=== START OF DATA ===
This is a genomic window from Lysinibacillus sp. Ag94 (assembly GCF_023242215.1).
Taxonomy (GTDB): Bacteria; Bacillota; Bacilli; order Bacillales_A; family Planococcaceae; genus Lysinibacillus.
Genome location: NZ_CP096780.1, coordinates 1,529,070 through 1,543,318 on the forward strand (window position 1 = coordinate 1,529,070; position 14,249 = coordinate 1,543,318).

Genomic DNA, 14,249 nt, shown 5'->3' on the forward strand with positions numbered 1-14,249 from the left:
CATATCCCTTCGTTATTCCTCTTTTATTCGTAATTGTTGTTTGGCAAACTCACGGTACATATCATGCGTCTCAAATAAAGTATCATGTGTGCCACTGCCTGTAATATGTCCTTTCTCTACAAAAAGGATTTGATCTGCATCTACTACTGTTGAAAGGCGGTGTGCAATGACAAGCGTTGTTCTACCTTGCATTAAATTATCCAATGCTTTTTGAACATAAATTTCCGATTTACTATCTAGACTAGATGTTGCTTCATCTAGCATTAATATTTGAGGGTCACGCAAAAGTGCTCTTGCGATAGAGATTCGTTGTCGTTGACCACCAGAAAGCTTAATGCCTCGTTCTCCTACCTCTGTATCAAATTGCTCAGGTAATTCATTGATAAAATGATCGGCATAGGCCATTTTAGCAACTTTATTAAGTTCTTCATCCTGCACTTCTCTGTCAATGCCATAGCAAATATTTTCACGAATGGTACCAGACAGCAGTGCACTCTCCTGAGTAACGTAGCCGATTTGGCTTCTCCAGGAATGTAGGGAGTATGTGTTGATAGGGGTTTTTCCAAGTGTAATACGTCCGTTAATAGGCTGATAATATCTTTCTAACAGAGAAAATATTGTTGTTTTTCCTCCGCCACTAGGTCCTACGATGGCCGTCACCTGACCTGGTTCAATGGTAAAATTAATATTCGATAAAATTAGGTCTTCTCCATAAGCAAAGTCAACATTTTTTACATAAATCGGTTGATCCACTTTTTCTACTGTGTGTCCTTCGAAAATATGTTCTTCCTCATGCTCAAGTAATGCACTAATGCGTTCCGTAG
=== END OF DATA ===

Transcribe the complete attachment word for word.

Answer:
This is a genomic window from Lysinibacillus sp. Ag94 (assembly GCF_023242215.1).
Taxonomy (GTDB): Bacteria; Bacillota; Bacilli; order Bacillales_A; family Planococcaceae; genus Lysinibacillus.
Genome location: NZ_CP096780.1, coordinates 1,529,070 through 1,543,318 on the forward strand (window position 1 = coordinate 1,529,070; position 14,249 = coordinate 1,543,318).

Genomic DNA, 14,249 nt, shown 5'->3' on the forward strand with positions numbered 1-14,249 from the left:
CATATCCCTTCGTTATTCCTCTTTTATTCGTAATTGTTGTTTGGCAAACTCACGGTACATATCATGCGTCTCAAATAAAGTATCATGTGTGCCACTGCCTGTAATATGTCCTTTCTCTACAAAAAGGATTTGATCTGCATCTACTACTGTTGAAAGGCGGTGTGCAATGACAAGCGTTGTTCTACCTTGCATTAAATTATCCAATGCTTTTTGAACATAAATTTCCGATTTACTATCTAGACTAGATGTTGCTTCATCTAGCATTAATATTTGAGGGTCACGCAAAAGTGCTCTTGCGATAGAGATTCGTTGTCGTTGACCACCAGAAAGCTTAATGCCTCGTTCTCCTACCTCTGTATCAAATTGCTCAGGTAATTCATTGATAAAATGATCGGCATAGGCCATTTTAGCAACTTTATTAAGTTCTTCATCCTGCACTTCTCTGTCAATGCCATAGCAAATATTTTCACGAATGGTACCAGACAGCAGTGCACTCTCCTGAGTAACGTAGCCGATTTGGCTTCTCCAGGAATGTAGGGAGTATGTGTTGATAGGGGTTTTTCCAAGTGTAATACGTCCGTTAATAGGCTGATAATATCTTTCTAACAGAGAAAATATTGTTGTTTTTCCTCCGCCACTAGGTCCTACGATGGCCGTCACCTGACCTGGTTCAATGGTAAAATTAATATTCGATAAAATTAGGTCTTCTCCATAAGCAAAGTCAACATTTTTTACATAAATCGGTTGATCCACTTTTTCTACTGTGTGTCCTTCGAAAATATGTTCTTCCTCATGCTCAAGTAATGCACTAATGCGTTCCGTAG